Sunday, September 05, 2010


The Toronto International Film Festival opened on Friday, and delegates were treated to a demonstration of the frustration of the workers employed by the host hotel. The workers of the Hyatt Regency, represented by Unite Here Local 75, staged a one day walkout to protest management intransigence in contract talks. Here's the story from a union press release.
Hotel workers forced to take one-day strike at Hyatt Regency Toronto
Film industry unions support workers striking against TIFF hotel headquarters

TORONTO--Hotel workers at the Hyatt Regency, home of this year's Toronto International Film Festival, have begun a one-day walkout after they bargained past a midnight deadline without reaching a new agreement.

Picketing is to begin at 7:30 a.m. this morning. A massive rally of hotel workers and others from across the city will take place at 5:30 p.m. today in front of the hotel. Unions from the film sector will rally in support of the hotel workers, saying that good hotel jobs, like good film jobs, are vital for the economic health of the city.

"We will be holding one day of action on Friday and will be back to work on Saturday," explained Althea Porter-Harvey, a Hyatt employee and member of UNITE HERE Local 75 which represents the workers. "We are still hopeful we can reach an agreement."

"While we're struggling to make hotel jobs good jobs, these wealthy owners keep buying and selling properties and treating us as if we still in a recession," Porter-Harvey continued. "The Mangalji and Pritzker families, who own and operate these hotels, need to have more regard for hotel workers. All we are asking is that they not lock in the recession for their workers, because the recession is over in the hotel sector."

The Hyatt, the host hotel for the Toronto International Film Festival opening next Thursday, is owned by the little-known Mangalji family and operated by the Pritzker family, which cashed out over $900 million in their sale of Hyatt shares in late 2009.

"Our industry spends a lot of money on hotels and it's frankly shocking to discover that the people who work so hard to make up the rooms we're paying for are being treated so poorly," said Heather Allin, President of ACTRA Toronto. "If Toronto's hotel workers cannot resolve relations with Hyatt to ensure workers are treated with respect, then my union will support Hyatt workers in this city and across the continent. They deserve to make a decent living from the work they do. Hyatt will face a determined boycott if they aren't fair to the hard working people who make their hotels possible."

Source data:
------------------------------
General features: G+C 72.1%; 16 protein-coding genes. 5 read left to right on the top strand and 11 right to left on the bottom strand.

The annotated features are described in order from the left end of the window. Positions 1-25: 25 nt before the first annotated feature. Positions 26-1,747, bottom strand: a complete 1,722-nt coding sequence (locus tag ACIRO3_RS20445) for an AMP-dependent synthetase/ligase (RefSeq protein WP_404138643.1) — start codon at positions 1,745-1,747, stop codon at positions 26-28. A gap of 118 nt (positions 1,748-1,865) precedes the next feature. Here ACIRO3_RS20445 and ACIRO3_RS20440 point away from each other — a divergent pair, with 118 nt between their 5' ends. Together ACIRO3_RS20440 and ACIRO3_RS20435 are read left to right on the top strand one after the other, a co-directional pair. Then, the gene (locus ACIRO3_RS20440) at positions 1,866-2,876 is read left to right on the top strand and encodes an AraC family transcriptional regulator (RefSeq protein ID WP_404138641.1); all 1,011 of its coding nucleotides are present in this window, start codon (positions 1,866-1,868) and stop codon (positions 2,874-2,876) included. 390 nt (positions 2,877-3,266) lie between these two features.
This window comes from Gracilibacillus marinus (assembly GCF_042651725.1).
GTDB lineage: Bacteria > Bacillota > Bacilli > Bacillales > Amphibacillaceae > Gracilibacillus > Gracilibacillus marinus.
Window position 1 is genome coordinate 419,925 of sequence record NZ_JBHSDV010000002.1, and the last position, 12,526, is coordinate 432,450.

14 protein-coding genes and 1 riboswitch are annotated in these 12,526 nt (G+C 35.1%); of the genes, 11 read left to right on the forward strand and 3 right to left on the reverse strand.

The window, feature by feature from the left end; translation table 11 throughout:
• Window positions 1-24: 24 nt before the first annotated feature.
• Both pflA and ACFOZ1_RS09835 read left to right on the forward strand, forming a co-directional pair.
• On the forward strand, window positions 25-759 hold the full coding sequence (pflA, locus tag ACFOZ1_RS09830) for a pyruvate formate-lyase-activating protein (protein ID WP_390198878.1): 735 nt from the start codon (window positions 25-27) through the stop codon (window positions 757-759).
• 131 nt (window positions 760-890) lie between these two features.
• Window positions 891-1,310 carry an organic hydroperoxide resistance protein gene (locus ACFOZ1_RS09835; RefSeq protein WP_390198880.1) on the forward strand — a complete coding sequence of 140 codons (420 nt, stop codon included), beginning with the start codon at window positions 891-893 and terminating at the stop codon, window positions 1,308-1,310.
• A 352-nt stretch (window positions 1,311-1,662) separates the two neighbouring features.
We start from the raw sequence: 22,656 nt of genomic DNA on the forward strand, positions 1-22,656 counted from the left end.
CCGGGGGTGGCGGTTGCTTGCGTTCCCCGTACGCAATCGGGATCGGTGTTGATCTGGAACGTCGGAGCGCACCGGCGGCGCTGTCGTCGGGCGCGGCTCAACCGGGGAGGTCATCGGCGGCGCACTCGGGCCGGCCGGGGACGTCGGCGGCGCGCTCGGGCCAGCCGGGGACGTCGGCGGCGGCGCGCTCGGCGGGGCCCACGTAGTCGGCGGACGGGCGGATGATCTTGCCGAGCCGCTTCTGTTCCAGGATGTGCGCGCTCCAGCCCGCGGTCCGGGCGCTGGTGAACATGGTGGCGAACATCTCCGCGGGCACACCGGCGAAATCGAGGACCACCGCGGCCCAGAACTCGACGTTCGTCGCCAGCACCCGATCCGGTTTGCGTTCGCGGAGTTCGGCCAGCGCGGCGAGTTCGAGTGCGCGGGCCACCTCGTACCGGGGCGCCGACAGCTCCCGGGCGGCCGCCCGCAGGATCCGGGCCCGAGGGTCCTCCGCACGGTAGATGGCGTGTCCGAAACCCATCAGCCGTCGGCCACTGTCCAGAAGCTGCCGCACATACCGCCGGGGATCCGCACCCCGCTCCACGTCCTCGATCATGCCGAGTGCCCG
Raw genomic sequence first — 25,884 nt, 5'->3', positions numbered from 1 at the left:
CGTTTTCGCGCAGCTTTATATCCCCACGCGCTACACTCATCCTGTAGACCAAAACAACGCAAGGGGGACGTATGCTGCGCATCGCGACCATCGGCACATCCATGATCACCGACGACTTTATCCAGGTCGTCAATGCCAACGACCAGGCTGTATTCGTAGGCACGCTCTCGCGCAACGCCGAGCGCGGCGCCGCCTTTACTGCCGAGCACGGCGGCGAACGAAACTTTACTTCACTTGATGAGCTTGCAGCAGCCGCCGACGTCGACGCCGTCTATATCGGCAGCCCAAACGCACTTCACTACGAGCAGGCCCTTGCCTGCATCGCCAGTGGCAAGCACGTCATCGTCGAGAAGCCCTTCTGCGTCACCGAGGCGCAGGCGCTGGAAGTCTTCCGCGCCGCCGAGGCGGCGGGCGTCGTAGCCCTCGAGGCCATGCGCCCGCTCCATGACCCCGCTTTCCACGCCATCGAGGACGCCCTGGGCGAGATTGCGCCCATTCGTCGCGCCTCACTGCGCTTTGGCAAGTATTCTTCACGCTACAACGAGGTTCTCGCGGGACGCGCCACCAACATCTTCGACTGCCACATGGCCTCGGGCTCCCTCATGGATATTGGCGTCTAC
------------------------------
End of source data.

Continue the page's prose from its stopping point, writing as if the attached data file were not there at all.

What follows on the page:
The hotel workers have sent a public statement to TIFF Festival chief Piers Handling stating that despite the fact most contracts expired on 1/31/2010,

We exercised restraint, had a limited strike at the Novotel Toronto Centre, and did not strike during the G20. We have continued to work through Caribana and Pride and the busy summer tourist season. All the while we have been bargaining with some of the biggest hotel chains in an attempt to get a decent new contract. To no avail. At not a single hotel has management attempted to get a decent new contract… We are aware that [the Hyatt] is a central hotel to the Toronto International Film Festival. There is a legal strike/lockout deadline of September 3, 2010. It is also a hotel chain with examples of shameful treatment of its workers both here and around North America.

In both Canada and the U.S., the hotel industry is rebounding faster and stronger than expected but hotel workers are not sharing in that improved fortune. During the first quarter of 2010, occupancy and average daily hotel rates increased nationwide, leading to a 2.77% increase in RevPAR, or Revenue per Available Room, nationwide, according to Smith Travel Research and Hospitality Valuation Services data.

Local 75 represents over 7,000 hotel, hospitality and gaming workers in the Greater Toronto Area. For more information, please visit .

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